It can understandably be easy to sometimes lose sight of it given how long he has been on the radar now and the type of stoic demeanor he exudes, but Frank(ie) Corrado is still just a 21-year old kid who only recently completed his first season as a pro.
Ever since the team took him 150th overall back in the 2011 draft – which is looking like a rather successful class at this point with the likes of Corrado, Jensen, Grenier, LaBate, and Tommernes all having been added to the system – his star has been rapidly rising as he has moved up the ranks.
After mastering the Major Junior circuit by the time his 4 years on the scene were up, Corrado expectedly hit the occasional divot in the road this past season as he made the transition to a full-time gig in the pros. His situation, which we’ll get to shortly, assuredly didn’t help smoothen out the process for him, either.
Still, we evidently collectively remain quite high on him seeing as we’ve ranked him as the top defense prospect in the team’s system for the second straight summer.
Back when we profiled Corrado last summer, much of the discussion was about which path – a) sticking around in Vancouver with the Canucks and risking stunting his development by either playing him sparingly or throwing him to the wolves too soon, b) sending him back down to Utica so as to allow him the opportunity to eat large chunks of minutes on a regular basis – would serve him best.
As it turned out, the Canucks opted for the latter, though he did ultimately wind up dressing in 15 games for the Canucks as veteran defensemen ahead of him in the depth chart were dropping like flies throughout the year.
I had the luxury of chatting with ESPN’s Corey Pronman a few weeks ago now about the challenges defensemen tend to generally face as they make the jump Corrado formally made last season (after having received small tastes of it in each of the previous two years):
“For forwards a lot of what they do in Junior or College or in Europe.. a lot of the basic skillsets that help them succeed in those leagues help them succeed in the NHL. You’re talking about speed, you’re talking about skill, and finishing ability. These things tend to transition easier to the NHL than for defensemen. You see defensemen who just aren’t able to bulk up, aren’t able to physically muscle off forwards at the top level. The pace quickens and they can’t handle these really skilled forwards as well as they did in Junior. They were a 30-minute player in Junior and now they come to the NHL and they don’t have the ability to get into the lineup, they’re playing 18 minutes a game, and they struggle.”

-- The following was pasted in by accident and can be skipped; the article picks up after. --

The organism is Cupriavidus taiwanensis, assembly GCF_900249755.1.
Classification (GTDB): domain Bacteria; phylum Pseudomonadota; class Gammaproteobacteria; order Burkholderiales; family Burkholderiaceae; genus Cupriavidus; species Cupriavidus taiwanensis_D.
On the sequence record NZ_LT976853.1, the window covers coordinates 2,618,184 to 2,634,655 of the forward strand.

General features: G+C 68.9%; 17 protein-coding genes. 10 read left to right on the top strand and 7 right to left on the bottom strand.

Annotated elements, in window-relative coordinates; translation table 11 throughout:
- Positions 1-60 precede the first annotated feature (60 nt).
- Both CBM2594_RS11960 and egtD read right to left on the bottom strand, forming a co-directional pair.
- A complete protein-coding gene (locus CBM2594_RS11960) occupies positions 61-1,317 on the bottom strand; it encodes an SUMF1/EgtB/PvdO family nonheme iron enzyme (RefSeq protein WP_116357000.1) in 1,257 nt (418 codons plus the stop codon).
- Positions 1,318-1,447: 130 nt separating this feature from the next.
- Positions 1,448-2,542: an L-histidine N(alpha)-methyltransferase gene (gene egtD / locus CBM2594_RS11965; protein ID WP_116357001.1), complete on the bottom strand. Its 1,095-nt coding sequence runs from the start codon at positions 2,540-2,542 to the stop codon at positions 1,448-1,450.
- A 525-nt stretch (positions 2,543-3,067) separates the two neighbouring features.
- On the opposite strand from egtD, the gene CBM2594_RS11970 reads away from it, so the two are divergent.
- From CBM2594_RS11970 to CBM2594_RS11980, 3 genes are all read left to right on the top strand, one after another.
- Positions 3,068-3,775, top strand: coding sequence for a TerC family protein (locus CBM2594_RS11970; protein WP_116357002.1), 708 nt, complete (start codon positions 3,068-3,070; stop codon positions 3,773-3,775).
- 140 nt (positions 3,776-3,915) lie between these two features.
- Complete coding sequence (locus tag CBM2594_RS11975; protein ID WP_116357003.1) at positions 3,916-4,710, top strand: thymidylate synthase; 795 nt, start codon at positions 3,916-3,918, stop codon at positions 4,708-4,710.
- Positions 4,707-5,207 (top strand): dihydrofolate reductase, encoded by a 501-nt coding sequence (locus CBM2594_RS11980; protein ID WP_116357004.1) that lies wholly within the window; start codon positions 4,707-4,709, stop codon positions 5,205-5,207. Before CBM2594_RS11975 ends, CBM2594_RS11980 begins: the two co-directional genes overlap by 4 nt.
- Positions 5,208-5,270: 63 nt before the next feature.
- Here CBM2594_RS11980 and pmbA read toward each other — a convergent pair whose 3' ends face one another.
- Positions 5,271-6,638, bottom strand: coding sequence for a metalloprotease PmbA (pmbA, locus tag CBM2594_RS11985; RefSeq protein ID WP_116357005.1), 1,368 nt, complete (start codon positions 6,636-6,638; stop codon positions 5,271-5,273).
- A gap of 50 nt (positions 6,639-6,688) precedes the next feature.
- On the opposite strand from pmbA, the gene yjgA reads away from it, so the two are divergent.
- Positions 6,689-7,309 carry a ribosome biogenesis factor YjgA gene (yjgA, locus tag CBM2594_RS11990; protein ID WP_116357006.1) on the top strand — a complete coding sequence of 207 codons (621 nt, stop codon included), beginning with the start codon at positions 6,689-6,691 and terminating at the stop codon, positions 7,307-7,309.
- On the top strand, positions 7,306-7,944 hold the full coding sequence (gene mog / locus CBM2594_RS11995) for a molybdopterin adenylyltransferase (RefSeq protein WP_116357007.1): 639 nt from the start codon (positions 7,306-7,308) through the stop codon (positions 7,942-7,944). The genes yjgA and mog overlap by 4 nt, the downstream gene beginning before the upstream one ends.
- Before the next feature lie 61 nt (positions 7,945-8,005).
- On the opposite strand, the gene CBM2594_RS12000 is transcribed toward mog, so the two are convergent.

It’s difficult to know just how much differently Corrado’s season would’ve gone had he, say, not been hitched to what can only be described as an anchor for the majority of the campaign. His regular partner with the Comets was Yann Sauve, who was such a tire fire in ’13-’14 that the team simply chose not to tender him this past June.
So while Corrado’s -5.11% On-Ice Rel. Goals For % was the 3rd worst rate on the team, it’s worth noting that his partner’s was an ungodly -14.47%. I’d be awfully curious to see their WOWYs, but it seems abundantly clear that Corrado was being submarined by his partner’s dreadful showing. From that same fantastic end of year write-up on the Comets by Josh Weissbock, we were afforded a player usage chart that shines a light on a few key nuggets: